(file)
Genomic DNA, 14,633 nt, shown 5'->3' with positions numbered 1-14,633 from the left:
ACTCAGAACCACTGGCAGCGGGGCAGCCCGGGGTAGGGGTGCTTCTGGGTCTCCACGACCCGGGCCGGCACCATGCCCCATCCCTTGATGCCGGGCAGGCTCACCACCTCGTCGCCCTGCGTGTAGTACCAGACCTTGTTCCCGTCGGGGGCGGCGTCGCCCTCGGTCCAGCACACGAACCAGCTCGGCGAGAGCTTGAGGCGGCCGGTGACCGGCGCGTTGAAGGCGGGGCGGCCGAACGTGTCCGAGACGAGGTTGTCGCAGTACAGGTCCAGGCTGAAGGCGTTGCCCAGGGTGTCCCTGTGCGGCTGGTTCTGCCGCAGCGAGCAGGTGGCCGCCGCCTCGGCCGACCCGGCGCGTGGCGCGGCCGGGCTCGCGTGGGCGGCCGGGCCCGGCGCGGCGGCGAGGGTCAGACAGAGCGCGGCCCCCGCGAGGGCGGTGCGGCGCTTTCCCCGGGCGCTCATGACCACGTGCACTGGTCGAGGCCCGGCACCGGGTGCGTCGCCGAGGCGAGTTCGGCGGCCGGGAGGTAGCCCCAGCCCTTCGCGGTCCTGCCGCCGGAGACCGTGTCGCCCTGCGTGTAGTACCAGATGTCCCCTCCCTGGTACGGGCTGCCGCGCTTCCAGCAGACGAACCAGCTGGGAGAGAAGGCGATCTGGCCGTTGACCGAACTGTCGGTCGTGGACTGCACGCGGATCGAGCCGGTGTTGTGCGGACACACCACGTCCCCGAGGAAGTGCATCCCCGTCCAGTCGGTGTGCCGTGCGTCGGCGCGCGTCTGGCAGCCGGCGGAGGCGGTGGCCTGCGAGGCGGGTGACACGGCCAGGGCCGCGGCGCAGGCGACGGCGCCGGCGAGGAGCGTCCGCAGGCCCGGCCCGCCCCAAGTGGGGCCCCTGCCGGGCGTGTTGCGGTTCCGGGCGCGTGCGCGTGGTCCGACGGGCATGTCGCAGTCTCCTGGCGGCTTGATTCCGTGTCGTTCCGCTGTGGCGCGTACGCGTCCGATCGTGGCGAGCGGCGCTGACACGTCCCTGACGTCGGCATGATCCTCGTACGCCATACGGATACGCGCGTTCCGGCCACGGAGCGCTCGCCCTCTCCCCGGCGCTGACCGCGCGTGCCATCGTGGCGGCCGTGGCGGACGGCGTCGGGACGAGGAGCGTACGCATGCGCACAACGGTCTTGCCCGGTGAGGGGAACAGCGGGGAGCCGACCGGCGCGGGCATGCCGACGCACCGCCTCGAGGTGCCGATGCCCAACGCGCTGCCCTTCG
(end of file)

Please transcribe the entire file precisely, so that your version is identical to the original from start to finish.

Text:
Genomic DNA, 14,633 nt, shown 5'->3' with positions numbered 1-14,633 from the left:
ACTCAGAACCACTGGCAGCGGGGCAGCCCGGGGTAGGGGTGCTTCTGGGTCTCCACGACCCGGGCCGGCACCATGCCCCATCCCTTGATGCCGGGCAGGCTCACCACCTCGTCGCCCTGCGTGTAGTACCAGACCTTGTTCCCGTCGGGGGCGGCGTCGCCCTCGGTCCAGCACACGAACCAGCTCGGCGAGAGCTTGAGGCGGCCGGTGACCGGCGCGTTGAAGGCGGGGCGGCCGAACGTGTCCGAGACGAGGTTGTCGCAGTACAGGTCCAGGCTGAAGGCGTTGCCCAGGGTGTCCCTGTGCGGCTGGTTCTGCCGCAGCGAGCAGGTGGCCGCCGCCTCGGCCGACCCGGCGCGTGGCGCGGCCGGGCTCGCGTGGGCGGCCGGGCCCGGCGCGGCGGCGAGGGTCAGACAGAGCGCGGCCCCCGCGAGGGCGGTGCGGCGCTTTCCCCGGGCGCTCATGACCACGTGCACTGGTCGAGGCCCGGCACCGGGTGCGTCGCCGAGGCGAGTTCGGCGGCCGGGAGGTAGCCCCAGCCCTTCGCGGTCCTGCCGCCGGAGACCGTGTCGCCCTGCGTGTAGTACCAGATGTCCCCTCCCTGGTACGGGCTGCCGCGCTTCCAGCAGACGAACCAGCTGGGAGAGAAGGCGATCTGGCCGTTGACCGAACTGTCGGTCGTGGACTGCACGCGGATCGAGCCGGTGTTGTGCGGACACACCACGTCCCCGAGGAAGTGCATCCCCGTCCAGTCGGTGTGCCGTGCGTCGGCGCGCGTCTGGCAGCCGGCGGAGGCGGTGGCCTGCGAGGCGGGTGACACGGCCAGGGCCGCGGCGCAGGCGACGGCGCCGGCGAGGAGCGTCCGCAGGCCCGGCCCGCCCCAAGTGGGGCCCCTGCCGGGCGTGTTGCGGTTCCGGGCGCGTGCGCGTGGTCCGACGGGCATGTCGCAGTCTCCTGGCGGCTTGATTCCGTGTCGTTCCGCTGTGGCGCGTACGCGTCCGATCGTGGCGAGCGGCGCTGACACGTCCCTGACGTCGGCATGATCCTCGTACGCCATACGGATACGCGCGTTCCGGCCACGGAGCGCTCGCCCTCTCCCCGGCGCTGACCGCGCGTGCCATCGTGGCGGCCGTGGCGGACGGCGTCGGGACGAGGAGCGTACGCATGCGCACAACGGTCTTGCCCGGTGAGGGGAACAGCGGGGAGCCGACCGGCGCGGGCATGCCGACGCACCGCCTCGAGGTGCCGATGCCCAACGCGCTGCCCTTCG